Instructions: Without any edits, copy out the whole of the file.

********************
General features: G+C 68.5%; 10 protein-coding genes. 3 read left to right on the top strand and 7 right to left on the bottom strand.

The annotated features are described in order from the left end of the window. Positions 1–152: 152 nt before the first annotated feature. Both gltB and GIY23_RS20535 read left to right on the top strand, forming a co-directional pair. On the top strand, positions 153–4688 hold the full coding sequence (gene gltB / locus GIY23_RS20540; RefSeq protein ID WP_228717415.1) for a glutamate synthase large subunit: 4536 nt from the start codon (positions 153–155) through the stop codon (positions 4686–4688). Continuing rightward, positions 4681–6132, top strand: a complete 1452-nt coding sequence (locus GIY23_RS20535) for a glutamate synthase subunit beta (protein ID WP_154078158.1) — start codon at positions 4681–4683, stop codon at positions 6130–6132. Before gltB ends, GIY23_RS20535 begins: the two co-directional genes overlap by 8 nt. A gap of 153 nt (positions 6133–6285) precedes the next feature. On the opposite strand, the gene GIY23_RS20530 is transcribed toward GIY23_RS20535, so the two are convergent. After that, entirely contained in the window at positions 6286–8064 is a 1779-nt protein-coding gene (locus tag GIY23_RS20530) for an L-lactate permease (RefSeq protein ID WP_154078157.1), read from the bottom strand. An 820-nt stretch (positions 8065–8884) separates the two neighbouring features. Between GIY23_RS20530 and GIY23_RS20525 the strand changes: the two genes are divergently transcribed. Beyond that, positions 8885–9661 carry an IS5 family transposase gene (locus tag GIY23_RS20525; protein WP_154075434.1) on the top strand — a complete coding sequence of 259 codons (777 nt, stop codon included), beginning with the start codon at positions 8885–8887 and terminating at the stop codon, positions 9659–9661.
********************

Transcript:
General features: G+C 68.5%; 10 protein-coding genes. 3 read left to right on the top strand and 7 right to left on the bottom strand.

The annotated features are described in order from the left end of the window. Positions 1–152: 152 nt before the first annotated feature. Both gltB and GIY23_RS20535 read left to right on the top strand, forming a co-directional pair. On the top strand, positions 153–4688 hold the full coding sequence (gene gltB / locus GIY23_RS20540; RefSeq protein ID WP_228717415.1) for a glutamate synthase large subunit: 4536 nt from the start codon (positions 153–155) through the stop codon (positions 4686–4688). Continuing rightward, positions 4681–6132, top strand: a complete 1452-nt coding sequence (locus GIY23_RS20535) for a glutamate synthase subunit beta (protein ID WP_154078158.1) — start codon at positions 4681–4683, stop codon at positions 6130–6132. Before gltB ends, GIY23_RS20535 begins: the two co-directional genes overlap by 8 nt. A gap of 153 nt (positions 6133–6285) precedes the next feature. On the opposite strand, the gene GIY23_RS20530 is transcribed toward GIY23_RS20535, so the two are convergent. After that, entirely contained in the window at positions 6286–8064 is a 1779-nt protein-coding gene (locus tag GIY23_RS20530) for an L-lactate permease (RefSeq protein ID WP_154078157.1), read from the bottom strand. An 820-nt stretch (positions 8065–8884) separates the two neighbouring features. Between GIY23_RS20530 and GIY23_RS20525 the strand changes: the two genes are divergently transcribed. Beyond that, positions 8885–9661 carry an IS5 family transposase gene (locus tag GIY23_RS20525; protein WP_154075434.1) on the top strand — a complete coding sequence of 259 codons (777 nt, stop codon included), beginning with the start codon at positions 8885–8887 and terminating at the stop codon, positions 9659–9661.